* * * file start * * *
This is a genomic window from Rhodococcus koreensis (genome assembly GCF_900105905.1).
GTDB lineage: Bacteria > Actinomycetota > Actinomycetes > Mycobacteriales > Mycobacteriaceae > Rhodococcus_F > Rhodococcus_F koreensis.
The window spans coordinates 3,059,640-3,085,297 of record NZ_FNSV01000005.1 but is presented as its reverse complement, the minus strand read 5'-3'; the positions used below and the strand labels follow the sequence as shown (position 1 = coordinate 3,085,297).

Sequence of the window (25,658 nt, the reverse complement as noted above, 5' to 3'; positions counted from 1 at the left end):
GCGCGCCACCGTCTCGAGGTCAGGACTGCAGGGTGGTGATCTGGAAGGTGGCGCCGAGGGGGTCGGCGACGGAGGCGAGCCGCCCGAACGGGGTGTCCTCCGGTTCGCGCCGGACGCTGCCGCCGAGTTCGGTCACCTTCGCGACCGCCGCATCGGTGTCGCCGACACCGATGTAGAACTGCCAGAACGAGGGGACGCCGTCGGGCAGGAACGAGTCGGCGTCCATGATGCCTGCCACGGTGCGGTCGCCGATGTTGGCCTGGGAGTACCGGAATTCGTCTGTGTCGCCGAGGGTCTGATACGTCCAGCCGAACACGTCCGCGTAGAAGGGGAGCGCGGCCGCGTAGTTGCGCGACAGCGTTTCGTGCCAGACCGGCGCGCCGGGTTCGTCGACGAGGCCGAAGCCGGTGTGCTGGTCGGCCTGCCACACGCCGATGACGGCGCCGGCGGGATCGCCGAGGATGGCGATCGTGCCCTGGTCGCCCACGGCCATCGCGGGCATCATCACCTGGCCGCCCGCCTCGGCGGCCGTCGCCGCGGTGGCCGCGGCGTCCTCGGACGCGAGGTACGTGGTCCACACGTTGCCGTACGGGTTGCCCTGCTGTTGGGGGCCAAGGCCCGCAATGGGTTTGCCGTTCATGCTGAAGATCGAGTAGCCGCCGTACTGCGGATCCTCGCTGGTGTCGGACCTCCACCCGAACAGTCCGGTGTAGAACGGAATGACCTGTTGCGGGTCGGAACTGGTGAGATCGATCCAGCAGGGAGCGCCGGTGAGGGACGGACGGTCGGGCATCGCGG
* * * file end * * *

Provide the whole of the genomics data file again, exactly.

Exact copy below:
This is a genomic window from Rhodococcus koreensis (genome assembly GCF_900105905.1).
GTDB lineage: Bacteria > Actinomycetota > Actinomycetes > Mycobacteriales > Mycobacteriaceae > Rhodococcus_F > Rhodococcus_F koreensis.
The window spans coordinates 3,059,640-3,085,297 of record NZ_FNSV01000005.1 but is presented as its reverse complement, the minus strand read 5'-3'; the positions used below and the strand labels follow the sequence as shown (position 1 = coordinate 3,085,297).

Sequence of the window (25,658 nt, the reverse complement as noted above, 5' to 3'; positions counted from 1 at the left end):
GCGCGCCACCGTCTCGAGGTCAGGACTGCAGGGTGGTGATCTGGAAGGTGGCGCCGAGGGGGTCGGCGACGGAGGCGAGCCGCCCGAACGGGGTGTCCTCCGGTTCGCGCCGGACGCTGCCGCCGAGTTCGGTCACCTTCGCGACCGCCGCATCGGTGTCGCCGACACCGATGTAGAACTGCCAGAACGAGGGGACGCCGTCGGGCAGGAACGAGTCGGCGTCCATGATGCCTGCCACGGTGCGGTCGCCGATGTTGGCCTGGGAGTACCGGAATTCGTCTGTGTCGCCGAGGGTCTGATACGTCCAGCCGAACACGTCCGCGTAGAAGGGGAGCGCGGCCGCGTAGTTGCGCGACAGCGTTTCGTGCCAGACCGGCGCGCCGGGTTCGTCGACGAGGCCGAAGCCGGTGTGCTGGTCGGCCTGCCACACGCCGATGACGGCGCCGGCGGGATCGCCGAGGATGGCGATCGTGCCCTGGTCGCCCACGGCCATCGCGGGCATCATCACCTGGCCGCCCGCCTCGGCGGCCGTCGCCGCGGTGGCCGCGGCGTCCTCGGACGCGAGGTACGTGGTCCACACGTTGCCGTACGGGTTGCCCTGCTGTTGGGGGCCAAGGCCCGCAATGGGTTTGCCGTTCATGCTGAAGATCGAGTAGCCGCCGTACTGCGGATCCTCGCTGGTGTCGGACCTCCACCCGAACAGTCCGGTGTAGAACGGAATGACCTGTTGCGGGTCGGAACTGGTGAGATCGATCCAGCAGGGAGCGCCGGTGAGGGACGGACGGTCGGGCATCGCGG